Tracing International Migration in Projections of Income and Inequality Across the Shared Socioeconomic Pathways

Helene Benveniste, Jesus Crespo Cuaresma, Matthew Gidden, Raya Muttarak

Publication: Scientific journalJournal articlepeer-review


The Shared Socioeconomic Pathways (SSPs) represent five narratives of future develop-ment used for climate change research. They include quantified projections of socioeco-nomic variables such as population, income levels, inequalities, and emissions over thetwenty-first century. The SSP’s population projections embody explicit, pathway-specificinternational migration assumptions, which are only implicit in the projections of othervariables. In this contribution, we explicitly quantify the effects of international migrationon income levels and income inequality across and within countries by comparing theoriginal SSP projections to scenarios of zero migration. Income projections withoutmigration are obtained by removing two effects of migration on income dynamics:changes in population size and remittances sent to origin countries. We base ourremittance estimates on migrant stocks derived from bilateral migration flow estimatesobtained from a gravity model. We find that, on average, migration tends to make theworld richer in all SSP narratives. The nature of migration and remittance corridors isshaped by the specific scenario of future development considered. Depending on theparticular SSP narrative and world region considered, the effects of migration on incomecan be substantial, ranging from−5 to +21% at the continental level. We show thatmigration tends to decrease income inequality across countries and within country inmost destination countries but does not affect within-country inequality in origin coun-tries. This new set of projections is consistent with the interdisciplinary framework of theSSPs, which makes it particularly useful for assessing global climate and sustainabledevelopment policy options.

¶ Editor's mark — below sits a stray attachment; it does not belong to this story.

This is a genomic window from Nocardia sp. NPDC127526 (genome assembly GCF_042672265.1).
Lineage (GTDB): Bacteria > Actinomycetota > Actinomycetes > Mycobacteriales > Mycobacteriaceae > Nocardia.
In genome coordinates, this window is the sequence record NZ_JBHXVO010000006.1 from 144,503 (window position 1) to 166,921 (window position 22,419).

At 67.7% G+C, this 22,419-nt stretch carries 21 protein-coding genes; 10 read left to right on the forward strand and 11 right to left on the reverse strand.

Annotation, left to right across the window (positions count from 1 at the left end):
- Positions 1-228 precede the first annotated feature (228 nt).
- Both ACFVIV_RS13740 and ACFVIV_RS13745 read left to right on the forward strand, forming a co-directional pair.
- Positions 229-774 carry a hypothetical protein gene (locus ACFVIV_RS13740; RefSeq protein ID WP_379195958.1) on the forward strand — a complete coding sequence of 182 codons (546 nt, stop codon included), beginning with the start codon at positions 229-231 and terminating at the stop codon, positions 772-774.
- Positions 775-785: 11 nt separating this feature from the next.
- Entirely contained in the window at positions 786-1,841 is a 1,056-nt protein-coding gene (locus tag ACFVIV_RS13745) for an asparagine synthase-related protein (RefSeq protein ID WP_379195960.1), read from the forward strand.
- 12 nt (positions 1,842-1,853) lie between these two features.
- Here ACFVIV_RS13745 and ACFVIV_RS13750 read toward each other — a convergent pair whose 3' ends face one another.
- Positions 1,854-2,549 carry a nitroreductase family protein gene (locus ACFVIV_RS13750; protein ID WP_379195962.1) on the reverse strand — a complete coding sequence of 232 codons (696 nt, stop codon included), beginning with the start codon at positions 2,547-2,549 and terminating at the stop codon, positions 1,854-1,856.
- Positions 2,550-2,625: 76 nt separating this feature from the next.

Original languageEnglish
JournalClimatic Change
Issue number39
Publication statusPublished - 2021

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